Blacksad by Juan Diaz Canales and Juanjo Guarrido
In my new quest to read less superhero based comic book fare I’ve turned to the vaunted shores of Europe and picked up the recent Dark Horse English translation of Blacksad. The long and short of it are that this is an incredibly beautiful book that is superb cartooning which captures a time, place and genre almost letter perfect. The bad, is that ever since Chris Butcher saw the item in the Previews catalogue he’s placed the furries idea in my head and it tainted the experience (oh relax, I’m not pissed at him or anything). I know that this is just fiction and all, but I’m glad I never had to explain why I’m reading a book with the naked cat people having the sex.
Regardless, this is a great companion piece to the Darwyn Cooke Parker books in that it’s another thirties-forties-fifties based noir book that must be seen to be truly appreciated. The cast is made up of humanized animals where each character is reflected by the animal he is. The cold blooded killers tend to be reptiles, professors are owls, white supremacists weasels - you get the idea. It’s a conceit that is pulled off with aplomb. I kept waiting for the moment it would feel forced, and it never does. It feels like the creators took the funny talking animals genre and recast them in a gritty noir reboot that tries to engage in a realism form, like Marvels or Ex Machina.
What I found even more engaging than the characters was the rendering of the settings and backgrounds. The draftsmanship that goes into setting the stage for these comics is simply stunning. There are shades of Eisner’s New York (the universal setting not necessaryily the book) that are coloured in a muted pallet that feels aged properly, almost water coloured to give it a time appropriate production feel. The props are all note perfect as far as I can tell, which brought me into the world and simply kept me there. It’s not often that I notice the setting, but when it’s done right, it brings me into the story and here it was done so masterfully that I couldn’t look away. When something is done right, it either fades into your memory as accepted or it confidently recognizes its own beauty.
The stories are standard noir fare. Secrets are unleashed, heads are knocked together, people are stabbed and killed. Generally the horrible underbelly of humanity is cut open and spilled on the ground. There are some great ideas presented in the plots, particularly how the creators use the conceit of the anthropomorphic cast to tackle race riots in the middle volume (Arctic Nation) but I felt most of the ideas were related to the craft rather than the actual plot. I’m a story guy through and through, but I felt my enjoyment from these stories came more from appreciated the craft of the stories rather than the fairly generic noir plots. They hit all the key notes and call back to a lot of classic noir movies so it should work but it did just feel all too familiar and expected in terms of twists, turns, and Pyrich victories.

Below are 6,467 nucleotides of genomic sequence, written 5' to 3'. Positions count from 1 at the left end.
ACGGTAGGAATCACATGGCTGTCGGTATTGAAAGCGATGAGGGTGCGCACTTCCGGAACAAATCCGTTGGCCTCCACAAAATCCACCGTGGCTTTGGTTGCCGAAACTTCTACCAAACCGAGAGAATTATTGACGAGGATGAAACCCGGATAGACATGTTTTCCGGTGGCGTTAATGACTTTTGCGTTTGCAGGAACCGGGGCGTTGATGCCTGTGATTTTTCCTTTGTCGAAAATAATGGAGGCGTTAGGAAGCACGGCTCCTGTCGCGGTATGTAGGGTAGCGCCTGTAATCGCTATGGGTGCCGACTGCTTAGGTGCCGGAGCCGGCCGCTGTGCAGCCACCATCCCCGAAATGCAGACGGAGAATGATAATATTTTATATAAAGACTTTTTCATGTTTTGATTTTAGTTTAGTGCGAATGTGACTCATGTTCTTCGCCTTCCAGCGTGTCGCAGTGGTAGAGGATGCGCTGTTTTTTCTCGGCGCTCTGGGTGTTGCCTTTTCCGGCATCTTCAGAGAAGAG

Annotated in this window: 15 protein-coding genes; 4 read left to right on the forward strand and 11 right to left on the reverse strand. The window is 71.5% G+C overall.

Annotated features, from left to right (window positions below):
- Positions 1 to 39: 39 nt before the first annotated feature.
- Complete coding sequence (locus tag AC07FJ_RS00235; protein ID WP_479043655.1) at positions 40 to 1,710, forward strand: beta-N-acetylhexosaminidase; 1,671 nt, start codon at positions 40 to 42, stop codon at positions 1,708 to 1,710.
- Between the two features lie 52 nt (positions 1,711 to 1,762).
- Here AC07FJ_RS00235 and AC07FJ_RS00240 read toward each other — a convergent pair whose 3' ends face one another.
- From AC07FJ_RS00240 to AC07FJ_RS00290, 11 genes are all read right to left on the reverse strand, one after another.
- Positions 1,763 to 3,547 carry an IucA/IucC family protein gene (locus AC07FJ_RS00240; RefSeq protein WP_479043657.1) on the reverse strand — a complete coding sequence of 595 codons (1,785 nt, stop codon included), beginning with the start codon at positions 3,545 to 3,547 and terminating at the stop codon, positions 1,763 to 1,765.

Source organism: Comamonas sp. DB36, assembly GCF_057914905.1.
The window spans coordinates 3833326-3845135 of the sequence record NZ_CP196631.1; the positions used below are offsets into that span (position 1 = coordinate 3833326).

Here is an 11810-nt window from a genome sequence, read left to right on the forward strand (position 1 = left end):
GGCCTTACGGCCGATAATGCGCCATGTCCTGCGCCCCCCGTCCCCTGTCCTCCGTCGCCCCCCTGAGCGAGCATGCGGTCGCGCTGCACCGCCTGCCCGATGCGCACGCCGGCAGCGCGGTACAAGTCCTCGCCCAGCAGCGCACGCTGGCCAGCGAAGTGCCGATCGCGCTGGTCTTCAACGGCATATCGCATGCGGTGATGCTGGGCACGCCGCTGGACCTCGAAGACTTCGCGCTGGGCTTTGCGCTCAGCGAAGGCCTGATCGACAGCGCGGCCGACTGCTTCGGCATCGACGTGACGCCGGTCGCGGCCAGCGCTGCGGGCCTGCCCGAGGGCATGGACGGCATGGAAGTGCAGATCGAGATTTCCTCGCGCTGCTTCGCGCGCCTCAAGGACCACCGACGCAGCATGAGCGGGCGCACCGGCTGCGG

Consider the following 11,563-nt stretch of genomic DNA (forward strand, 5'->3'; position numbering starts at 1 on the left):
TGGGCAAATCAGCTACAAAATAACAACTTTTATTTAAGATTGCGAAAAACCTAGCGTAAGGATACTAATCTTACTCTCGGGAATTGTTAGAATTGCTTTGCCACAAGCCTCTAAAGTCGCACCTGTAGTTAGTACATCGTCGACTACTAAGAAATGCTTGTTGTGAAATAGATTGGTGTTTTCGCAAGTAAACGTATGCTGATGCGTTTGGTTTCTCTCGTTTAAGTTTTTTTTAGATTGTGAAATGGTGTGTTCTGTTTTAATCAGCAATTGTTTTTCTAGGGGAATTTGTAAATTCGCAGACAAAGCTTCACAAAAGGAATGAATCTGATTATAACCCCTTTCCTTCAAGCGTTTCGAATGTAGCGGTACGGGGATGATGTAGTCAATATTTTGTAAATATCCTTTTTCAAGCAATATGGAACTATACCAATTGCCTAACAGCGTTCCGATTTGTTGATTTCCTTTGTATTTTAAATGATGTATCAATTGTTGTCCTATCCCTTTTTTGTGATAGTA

Not having a French volume to compare, I can’t really comment on the quality of the translation but I can say that on a very few occasions the dialogue actually felt translated. It was straightforward and wasn’t broken English but it felt a bit flat and more of a literal translation that lost some of the charters’ voices. It was very few and far between, and not having a copy of the original makes it hard to know if this is an issue of translation or the original writing. There were a few times, as well, where it felt the plot just jumped forward a hell of a lot. I understand the nature of the medium but sometimes those jumps were too pronounced and it felt disjointed, as if the creators wanted to explore moments, characters and develop the plot more but were forced to cut out because of page limits. It never derailed the plot but it would have been nice to see the development or escalation of situations before seeing the setup then resolution on the next page (often in the first panel of the next page). I’m not sure that wanting more of the story is any kind of a valid criticism or not, but httre it is.
But the craft comes through in spades. Not just in the rendering I’ve already mentioned but in how the majority of situations would flow throughout a page. The creators really understand the art of the page turn with often somewhat odd panels ending an even numbered page being revealed on the page turn. It was generally handled with aplomb when moving from one character situation to other times and places. It is only occasionally that it would jump along one character’s arc and feel off. And, ending each volume with a negative black and white image of a loose plot thread was always fun and rewarding. Particularly the confused Australians. Fun stuff.
All in all, this is an easy book to recommend for anyone who likes comics and appreciates both Uncle Scrooge and the Parker books.